Should I quit?

Discussion in 'Elementary Education' started by Newkindermom, May 25, 2016.

  1. Newkindermom

    Newkindermom Rookie

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    May 25, 2016

    Hello,

    I am considering quitting my position as a kindergarten teacher and trying to find a special education position. I was wondering if anyone could offer any advice…
    I have been teaching K for two years, before this I was a (very good, if I do say so) special ed teacher. In my role as a special ed teacher, I mostly taught phonics programs and remedial math for small groups of students with disabilities all day and felt like I was missing out on all those fun activities you get to partake in as a classroom teacher. I wanted to see what it would be like to have my own classroom... share stories, do art projects, teach science, and get to work with a variety of students, as opposed to just the struggling students.
    Well, while most of my students have made great progress and growth in their learning, I really struggle with managing behaviors and also day to day classroom management (ex- organizing the activities of the day or even planning movement in the classroom). I feel like I am constantly managing behaviors (not effectively) and that is all I do all day… and it is not fun. I work in an urban area where the behaviors in my school are out of control. I know if I worked in a suburban area it might be different, but I am worried it won't be. I still might struggle with managing behaviors and organizing activities for a large group of students. I just wonder if I don't have the personality for managing large groups.. I have read just about every classroom management book out there and it hasn't helped, though I have improved a bit over 2 years.
    I feel sad because about 10 years ago, I set out to become a classroom teacher and I was so excited about it!! I ended up going into special ed because I had that certification and at the time there was a job shortage in my area. It feels wrong to give up something I worked so long for, but I also don't want to move to a new school district and continue to feel like I'm struggling all the time. My school has also been a really stressful environment to work in and it's been a tough 2 years...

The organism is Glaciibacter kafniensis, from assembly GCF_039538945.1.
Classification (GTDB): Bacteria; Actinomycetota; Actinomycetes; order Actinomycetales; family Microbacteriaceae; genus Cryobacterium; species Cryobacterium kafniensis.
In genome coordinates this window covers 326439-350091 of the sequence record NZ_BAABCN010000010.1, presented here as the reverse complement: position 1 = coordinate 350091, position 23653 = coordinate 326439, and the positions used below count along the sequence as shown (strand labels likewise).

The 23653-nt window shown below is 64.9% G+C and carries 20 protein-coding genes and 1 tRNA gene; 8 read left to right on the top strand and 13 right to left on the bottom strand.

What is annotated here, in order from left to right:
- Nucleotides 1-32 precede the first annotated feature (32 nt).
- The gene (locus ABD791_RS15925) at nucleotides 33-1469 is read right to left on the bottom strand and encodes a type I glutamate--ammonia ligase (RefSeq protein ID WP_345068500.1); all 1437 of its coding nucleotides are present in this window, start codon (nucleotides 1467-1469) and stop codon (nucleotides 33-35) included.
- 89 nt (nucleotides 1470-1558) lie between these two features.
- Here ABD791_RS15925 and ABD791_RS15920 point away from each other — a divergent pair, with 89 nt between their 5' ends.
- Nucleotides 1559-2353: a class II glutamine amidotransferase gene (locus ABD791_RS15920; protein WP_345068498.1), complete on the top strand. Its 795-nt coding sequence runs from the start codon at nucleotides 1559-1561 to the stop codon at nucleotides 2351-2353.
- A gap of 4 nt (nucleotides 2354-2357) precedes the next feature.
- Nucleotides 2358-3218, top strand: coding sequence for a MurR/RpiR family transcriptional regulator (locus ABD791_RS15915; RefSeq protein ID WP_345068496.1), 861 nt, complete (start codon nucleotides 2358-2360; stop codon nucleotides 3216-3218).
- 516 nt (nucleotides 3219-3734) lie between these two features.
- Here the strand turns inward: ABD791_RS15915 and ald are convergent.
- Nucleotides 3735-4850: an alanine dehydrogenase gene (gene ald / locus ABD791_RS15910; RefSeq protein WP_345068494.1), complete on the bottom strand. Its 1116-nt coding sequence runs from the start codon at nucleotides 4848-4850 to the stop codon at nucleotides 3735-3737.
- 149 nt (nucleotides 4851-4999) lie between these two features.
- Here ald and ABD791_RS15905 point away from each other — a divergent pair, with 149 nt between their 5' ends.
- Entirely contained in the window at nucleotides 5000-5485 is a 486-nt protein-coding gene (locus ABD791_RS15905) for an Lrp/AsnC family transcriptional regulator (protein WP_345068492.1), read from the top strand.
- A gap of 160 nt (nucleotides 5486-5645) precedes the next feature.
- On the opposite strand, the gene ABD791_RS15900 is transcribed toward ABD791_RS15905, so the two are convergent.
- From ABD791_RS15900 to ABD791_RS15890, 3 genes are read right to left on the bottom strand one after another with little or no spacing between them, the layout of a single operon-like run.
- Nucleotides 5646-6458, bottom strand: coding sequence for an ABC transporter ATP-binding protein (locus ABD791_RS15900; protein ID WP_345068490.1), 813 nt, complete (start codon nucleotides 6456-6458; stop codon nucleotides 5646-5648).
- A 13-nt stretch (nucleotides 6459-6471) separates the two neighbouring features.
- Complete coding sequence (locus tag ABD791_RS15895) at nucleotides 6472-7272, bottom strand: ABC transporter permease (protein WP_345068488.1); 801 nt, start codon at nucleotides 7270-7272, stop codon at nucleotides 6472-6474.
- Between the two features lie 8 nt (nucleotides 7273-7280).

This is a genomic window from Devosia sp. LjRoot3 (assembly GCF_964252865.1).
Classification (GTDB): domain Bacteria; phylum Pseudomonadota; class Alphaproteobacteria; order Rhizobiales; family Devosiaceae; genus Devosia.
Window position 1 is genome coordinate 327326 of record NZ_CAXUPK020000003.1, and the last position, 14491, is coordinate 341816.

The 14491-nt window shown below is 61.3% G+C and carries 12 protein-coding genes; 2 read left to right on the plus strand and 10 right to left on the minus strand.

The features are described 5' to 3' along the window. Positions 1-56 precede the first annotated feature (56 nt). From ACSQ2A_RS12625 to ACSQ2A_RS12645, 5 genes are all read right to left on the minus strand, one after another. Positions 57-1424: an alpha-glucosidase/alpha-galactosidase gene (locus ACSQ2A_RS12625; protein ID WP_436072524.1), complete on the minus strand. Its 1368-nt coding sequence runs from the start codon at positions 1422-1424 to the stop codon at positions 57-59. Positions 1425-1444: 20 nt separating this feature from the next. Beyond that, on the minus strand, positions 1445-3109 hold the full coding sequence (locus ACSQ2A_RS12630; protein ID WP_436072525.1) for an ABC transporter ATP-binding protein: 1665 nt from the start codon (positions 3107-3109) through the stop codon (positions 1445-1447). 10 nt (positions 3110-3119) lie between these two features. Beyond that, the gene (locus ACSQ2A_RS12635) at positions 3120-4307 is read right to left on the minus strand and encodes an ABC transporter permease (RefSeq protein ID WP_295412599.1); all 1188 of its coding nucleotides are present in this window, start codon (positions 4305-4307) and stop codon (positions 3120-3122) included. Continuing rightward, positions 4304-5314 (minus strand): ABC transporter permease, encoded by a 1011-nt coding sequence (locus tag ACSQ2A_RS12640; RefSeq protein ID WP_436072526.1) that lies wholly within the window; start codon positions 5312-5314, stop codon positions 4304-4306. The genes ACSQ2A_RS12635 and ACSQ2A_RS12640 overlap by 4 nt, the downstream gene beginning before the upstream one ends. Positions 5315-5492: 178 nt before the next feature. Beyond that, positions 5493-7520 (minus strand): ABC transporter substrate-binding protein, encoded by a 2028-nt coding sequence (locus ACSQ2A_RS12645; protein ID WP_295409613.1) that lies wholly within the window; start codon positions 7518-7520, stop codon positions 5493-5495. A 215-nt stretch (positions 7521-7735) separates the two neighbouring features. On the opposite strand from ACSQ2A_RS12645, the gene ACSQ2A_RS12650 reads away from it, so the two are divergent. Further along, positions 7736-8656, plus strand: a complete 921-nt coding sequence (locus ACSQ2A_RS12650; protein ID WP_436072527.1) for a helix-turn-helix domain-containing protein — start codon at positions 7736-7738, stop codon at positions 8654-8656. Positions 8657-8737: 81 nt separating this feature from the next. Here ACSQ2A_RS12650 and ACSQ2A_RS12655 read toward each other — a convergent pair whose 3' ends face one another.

My question is… if you are a veteran teacher, did managing behaviors become much easier as you gained experience? If you switched grade levels, was it a big difference switching from early childhood to older grades? Did anyone switch to sped and never look back??
    Thanks for you help!!
     
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  3. vickilyn

    vickilyn Multitudinous

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    May 26, 2016

    I would think that an interim position as in class support may help pay the bills, while giving you a front row seat in other teacher's classrooms, providing exemplars free of charge. You can learn from what they do right, as well as what they do wrong. It is easier to see in others traits we may share with them. Finding out how they conquered their demons may create a path or course of action that would do the same for you. Just a thought.
     
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  4. Bunnie

    Bunnie Devotee

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    May 26, 2016

    I would say classroom management takes a few years to find your niche. Also each class is different and has different needs. I sucked so bad my first 2 years. I got better over time but it wasn't until my 8th year I realized it. This year I have a few challenging students that are making me question how good my classroom management is again but I realize that a majority of my students respect the routines and the few challenging ones have different needs in order to be managed.

    My 2 best managed classes were different grades K and 5th. So switching levels might not make much of a difference really until you know what works for you personally. I do better with managing older kids because of my personality. But the one year I taught K I stepped out of my regular personality and figured out what worked for that class. I personally don't like managing 2nd grade, I was in that grade for a few years and my personality just didn't mesh well with those ages even though I survived those years.